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17 April 2014 12:48 pm ,
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Officials last week revealed that the U.S. contribution to ITER could cost $3.9 billion by 2034—roughly four times the...
An experimental hepatitis B drug that looked safe in animal trials tragically killed five of 15 patients in 1993. Now,...
Using the two high-quality genomes that exist for Neandertals and Denisovans, researchers find clues to gene activity...
A new report from the Intergovernmental Panel on Climate Change (IPCC) concludes that humanity has done little to slow...
Astronomers have discovered an Earth-sized planet in the habitable zone of a red dwarf—a star cooler than the sun—500...
Three years ago, Jennifer Francis of Rutgers University proposed that a warming Arctic was altering the behavior of the...
- 17 April 2014 12:48 pm , Vol. 344 , #6181
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Where NIH's Stimulus Money Went
29 October 2009 12:14 pm
The results are in for National Institutes of Health's much-discussed Challenge Grants, and the news is only slightly better than expected: The agency funded 840 projects, which puts the portion of the mind boggling 20,000-plus applications funded at around 4%. That's abysmal compared with the usual NIH grant success rate of around 20%. But it beats the 1%–2% (200–400 grants) that NIH originally said it would fund.
The data come from a preliminary report on how NIH spent the first half of its $10.4 billion from the American Recovery and Reinvestment Act. The tally comes to 12,788 grants funded for $4.35 billion in 2009. (Contracts add another $379 million.) Grant categories include previously reviewed proposals that just missed the cutoff for funding from NIH's regular budget, as well as extensions of existing projects (supplements and revisions). The dollar breakdown (see chart): $1.51 billion (34.7%) to administrative supplements, $1.43 billion (32.9%) to previously reviewed applications, $1.15 billion (26.4%) to stimulus competitions, $218 million (5%) to competing revisions, and $45 million (1%) to summer supplements.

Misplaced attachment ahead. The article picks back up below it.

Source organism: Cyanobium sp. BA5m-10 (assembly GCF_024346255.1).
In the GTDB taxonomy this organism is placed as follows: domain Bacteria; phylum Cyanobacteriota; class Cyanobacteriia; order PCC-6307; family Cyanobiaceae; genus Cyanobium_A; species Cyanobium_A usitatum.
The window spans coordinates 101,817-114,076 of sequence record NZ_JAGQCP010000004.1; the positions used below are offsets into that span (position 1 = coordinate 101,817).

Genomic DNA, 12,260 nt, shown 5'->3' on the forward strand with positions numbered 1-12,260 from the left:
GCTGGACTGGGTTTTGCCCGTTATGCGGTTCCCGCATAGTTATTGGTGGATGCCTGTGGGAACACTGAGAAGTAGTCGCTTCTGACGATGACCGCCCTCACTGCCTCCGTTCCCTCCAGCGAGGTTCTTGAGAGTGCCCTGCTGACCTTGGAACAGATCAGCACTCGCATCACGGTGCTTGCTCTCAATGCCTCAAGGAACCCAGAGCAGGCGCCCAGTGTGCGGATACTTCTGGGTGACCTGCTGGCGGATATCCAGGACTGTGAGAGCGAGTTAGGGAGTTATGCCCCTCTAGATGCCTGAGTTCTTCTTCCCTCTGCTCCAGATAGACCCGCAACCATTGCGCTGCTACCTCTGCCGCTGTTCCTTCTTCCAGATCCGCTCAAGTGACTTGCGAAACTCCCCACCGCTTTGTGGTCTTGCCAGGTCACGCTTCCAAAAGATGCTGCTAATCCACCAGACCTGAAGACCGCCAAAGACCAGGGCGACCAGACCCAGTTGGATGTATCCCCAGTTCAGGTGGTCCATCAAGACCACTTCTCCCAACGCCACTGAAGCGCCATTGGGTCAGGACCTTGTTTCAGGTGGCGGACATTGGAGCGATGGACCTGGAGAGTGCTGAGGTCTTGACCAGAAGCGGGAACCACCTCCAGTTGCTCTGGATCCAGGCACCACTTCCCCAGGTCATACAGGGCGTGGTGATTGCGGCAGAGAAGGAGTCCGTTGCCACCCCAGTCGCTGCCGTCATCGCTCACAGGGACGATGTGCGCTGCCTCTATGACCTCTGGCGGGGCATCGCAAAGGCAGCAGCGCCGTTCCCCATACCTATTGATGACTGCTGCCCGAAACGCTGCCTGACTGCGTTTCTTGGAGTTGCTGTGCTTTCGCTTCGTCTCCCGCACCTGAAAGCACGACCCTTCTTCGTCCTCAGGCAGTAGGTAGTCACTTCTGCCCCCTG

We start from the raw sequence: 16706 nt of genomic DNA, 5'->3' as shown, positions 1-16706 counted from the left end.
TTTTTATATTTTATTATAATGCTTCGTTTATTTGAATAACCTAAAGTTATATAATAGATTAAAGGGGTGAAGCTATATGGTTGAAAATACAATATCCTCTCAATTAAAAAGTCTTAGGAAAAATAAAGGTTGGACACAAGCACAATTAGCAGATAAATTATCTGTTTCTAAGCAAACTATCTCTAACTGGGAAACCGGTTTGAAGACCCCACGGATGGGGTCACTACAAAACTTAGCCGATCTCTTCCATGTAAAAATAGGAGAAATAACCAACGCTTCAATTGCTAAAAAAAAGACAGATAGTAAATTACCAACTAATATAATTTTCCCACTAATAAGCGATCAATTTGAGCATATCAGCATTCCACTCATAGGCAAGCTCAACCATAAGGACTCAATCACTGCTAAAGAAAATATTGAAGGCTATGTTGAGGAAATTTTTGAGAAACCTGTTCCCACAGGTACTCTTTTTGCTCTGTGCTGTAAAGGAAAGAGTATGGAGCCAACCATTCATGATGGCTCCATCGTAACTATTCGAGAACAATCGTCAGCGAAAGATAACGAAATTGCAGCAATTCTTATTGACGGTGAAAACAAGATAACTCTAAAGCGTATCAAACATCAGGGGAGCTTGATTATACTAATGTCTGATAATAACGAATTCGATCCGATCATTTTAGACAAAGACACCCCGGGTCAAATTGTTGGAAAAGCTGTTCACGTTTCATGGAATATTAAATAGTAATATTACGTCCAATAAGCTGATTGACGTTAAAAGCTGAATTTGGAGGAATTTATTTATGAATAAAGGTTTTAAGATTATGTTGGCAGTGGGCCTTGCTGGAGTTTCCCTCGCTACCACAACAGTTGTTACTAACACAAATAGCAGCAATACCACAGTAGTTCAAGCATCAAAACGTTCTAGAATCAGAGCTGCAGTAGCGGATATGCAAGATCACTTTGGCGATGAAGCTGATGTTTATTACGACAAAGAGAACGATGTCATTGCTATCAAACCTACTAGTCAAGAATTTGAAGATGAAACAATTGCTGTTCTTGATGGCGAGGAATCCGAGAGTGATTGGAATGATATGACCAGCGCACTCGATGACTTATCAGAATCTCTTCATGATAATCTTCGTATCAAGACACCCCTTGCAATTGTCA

That's pretty consistent with NIH's plan last February to use the bulk of the money to fund already-reviewed applications and supplement existing grants. The amount of money going to each type of award varies—a summer supplement averaged $34,000, a previously reviewed grant $368,000 a year. (Most investigators will receive a similar amount in 2010, so NIH has in effect spent most of its stimulus money.)
The $1.15 billion for stimulus funding competitions includes $389 million for Challenge Grants from the NIH director's office and other institutes. The other big new program was the larger Grand Opportunity grants; NIH funded 376 of these "GO" grants to the tune of $625 million in fiscal year 2010. The data are not final and numbers are still fluctuating. A search today of NIH Reporter for Challenge Grants found they're up to 854.